I'm reminded of a story about that great Missourian, Mark Twain. One time Mark Twain snuck off to do some fishing. It was off-season, which is why he had to kind of sneak around. But on the train back home, he couldn't resist bragging to the fellow next to him. And after he was done describing all the fish that he'd caught, Twain asked the guy what he did for a living. And the reply, ``I am the State game warden. Who are you?'' Twain almost swallowed his cigar, and he said, ``Sir, I am the biggest darned liar in the entire United States of America.'' [Laughter]
He was stretching it a little bit, but there's no stretching how much these games mean to the fans and the competitors alike. And I love the motto. I love the motto, ``Show me what you're made of.'' Sports are about character, about shaping character, about nourishing it. When you take the time to teach your son to shoot a bull's-eye or teach your daughter to throw a strike, you're teaching more than a skill. You're teaching values, values like perseverance, sportsmanship, motivation, effort: priceless gifts that your kids will use long after you're gone.
Of course, the American family is under siege today from so many forces. But I have a plan to use Government to help keep these families together. And last year, we signed a new law that helps parents choose the quality of day care. Whether it's a school or relative's house or whether it's a local church, working parents ought to be able to choose where their children will be cared for. That keeps the family strong.
Similarly, you might ask about older kids who want to go to college but can't afford tuition. Well, yesterday we signed a new law expanding college financial aid, especially for middle class families who are squeezed by rising costs.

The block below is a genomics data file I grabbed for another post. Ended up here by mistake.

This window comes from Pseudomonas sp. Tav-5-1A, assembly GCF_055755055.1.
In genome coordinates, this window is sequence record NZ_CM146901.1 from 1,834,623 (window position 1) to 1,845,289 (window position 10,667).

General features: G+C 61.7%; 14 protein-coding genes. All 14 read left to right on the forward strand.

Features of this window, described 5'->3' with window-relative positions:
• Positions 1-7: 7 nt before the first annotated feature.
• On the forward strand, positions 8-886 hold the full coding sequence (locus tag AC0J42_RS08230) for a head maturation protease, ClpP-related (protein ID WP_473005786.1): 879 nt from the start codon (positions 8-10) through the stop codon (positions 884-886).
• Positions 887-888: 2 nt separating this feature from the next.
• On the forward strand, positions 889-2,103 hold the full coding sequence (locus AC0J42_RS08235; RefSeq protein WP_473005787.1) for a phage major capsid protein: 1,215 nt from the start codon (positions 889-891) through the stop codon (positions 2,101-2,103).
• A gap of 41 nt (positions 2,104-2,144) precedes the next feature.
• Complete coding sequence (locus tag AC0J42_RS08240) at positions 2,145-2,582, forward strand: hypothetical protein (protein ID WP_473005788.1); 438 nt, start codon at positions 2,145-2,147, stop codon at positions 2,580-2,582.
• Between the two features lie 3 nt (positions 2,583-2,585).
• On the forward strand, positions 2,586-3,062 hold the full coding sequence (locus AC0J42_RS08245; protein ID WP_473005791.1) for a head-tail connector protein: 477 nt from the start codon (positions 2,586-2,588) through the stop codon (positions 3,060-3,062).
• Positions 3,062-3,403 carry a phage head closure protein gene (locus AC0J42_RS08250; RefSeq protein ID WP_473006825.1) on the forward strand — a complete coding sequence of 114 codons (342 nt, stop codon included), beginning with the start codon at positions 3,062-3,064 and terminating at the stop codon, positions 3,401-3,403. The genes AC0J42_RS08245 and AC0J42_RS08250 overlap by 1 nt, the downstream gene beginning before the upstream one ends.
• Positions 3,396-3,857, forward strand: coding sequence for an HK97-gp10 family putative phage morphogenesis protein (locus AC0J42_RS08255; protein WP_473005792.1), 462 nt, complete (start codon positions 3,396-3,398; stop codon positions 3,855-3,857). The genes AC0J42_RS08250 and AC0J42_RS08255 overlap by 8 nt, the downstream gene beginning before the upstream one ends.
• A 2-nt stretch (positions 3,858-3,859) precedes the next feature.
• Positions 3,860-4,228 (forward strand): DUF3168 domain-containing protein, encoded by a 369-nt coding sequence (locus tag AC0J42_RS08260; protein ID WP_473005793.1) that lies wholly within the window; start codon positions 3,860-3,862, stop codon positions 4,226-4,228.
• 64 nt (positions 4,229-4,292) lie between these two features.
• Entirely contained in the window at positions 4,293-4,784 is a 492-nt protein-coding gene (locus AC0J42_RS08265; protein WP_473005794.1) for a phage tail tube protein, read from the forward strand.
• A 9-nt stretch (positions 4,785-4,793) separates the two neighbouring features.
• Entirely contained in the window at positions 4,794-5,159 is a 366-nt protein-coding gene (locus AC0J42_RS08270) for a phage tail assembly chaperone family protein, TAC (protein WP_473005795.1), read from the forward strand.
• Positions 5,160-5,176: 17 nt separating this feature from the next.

I think we'd all agree that it's pretty simple; you ought to be able to climb the ladder of education and reach your dream. And that's what we're trying to do. We're advancing ideas to make buying homes more affordable, to increase the tax exemptions for children. And for families on welfare, we want to create incentives for them not to fall apart but to hang in there, to stay together.
This morning, or just this afternoon, John, I met with Governor Ashcroft. You know, he is heading a very important Presidential Commission, a National Commission on America's Urban Families. And to get more ideas, we met to discuss what we can do to put the family back in the winner's circle.
Now, I've gone on a little longer, but I'm worried that Vernon Kennedy of Mendin might pick up his javelin and show me that I've been talking too long. So let me end. And let me just say that the family remains our most potent weapon as a nation. America will always be first so long as we put the American family first.
Here in Columbia, and I'm sure the people from the rest of the State know about this, I think one of the favorite sons of Columbia is a graduate of Hickman High. He went on to make quite a name for himself, Sam Walton. He was a great achiever; we all know that. But he always knew that his greatest legacy would be the children he gave to the world. And that's why he made sure, in his own words, that his kids ``received your everyday heartland upbringing based on the bedrock values, a belief in the importance of hard work, honesty, neighborliness, and thrift.''
I know that in this sophisticated age, some people might find those home truths a little corny. But I don't, and I know you don't, either. We know what Sam Walton knew: Fashions come and go, but the old bedrock values never go out of style.
Let me say as I end this speech, I salute the mentors, the coaches, the mothers, the dads who bring out the best in these kids. Thank you from the bottom of my heart and the Nation's heart for what you are doing, not just to inculcate into these kids this competitive spirit but to hold together the American family in the process.
Now it is my pleasure to lead the athletes in the Olympic oath. And I leave here inspired. And let me just say, may God bless the United States of America, our great country. Thank you very, very much.
Note: The President spoke at 4:38 p.m. in Hearnes Center at the University of Missouri. In his remarks, he referred to Stephanie Patterson, Miss Missouri, 1992; Jordan Rentschler, Girl Scout Troop ÿ1B382; Greg Mees, Boy Scout Troop ÿ1B4; and the late Samuel M. Walton, founder of Wal-Mart Stores, Inc.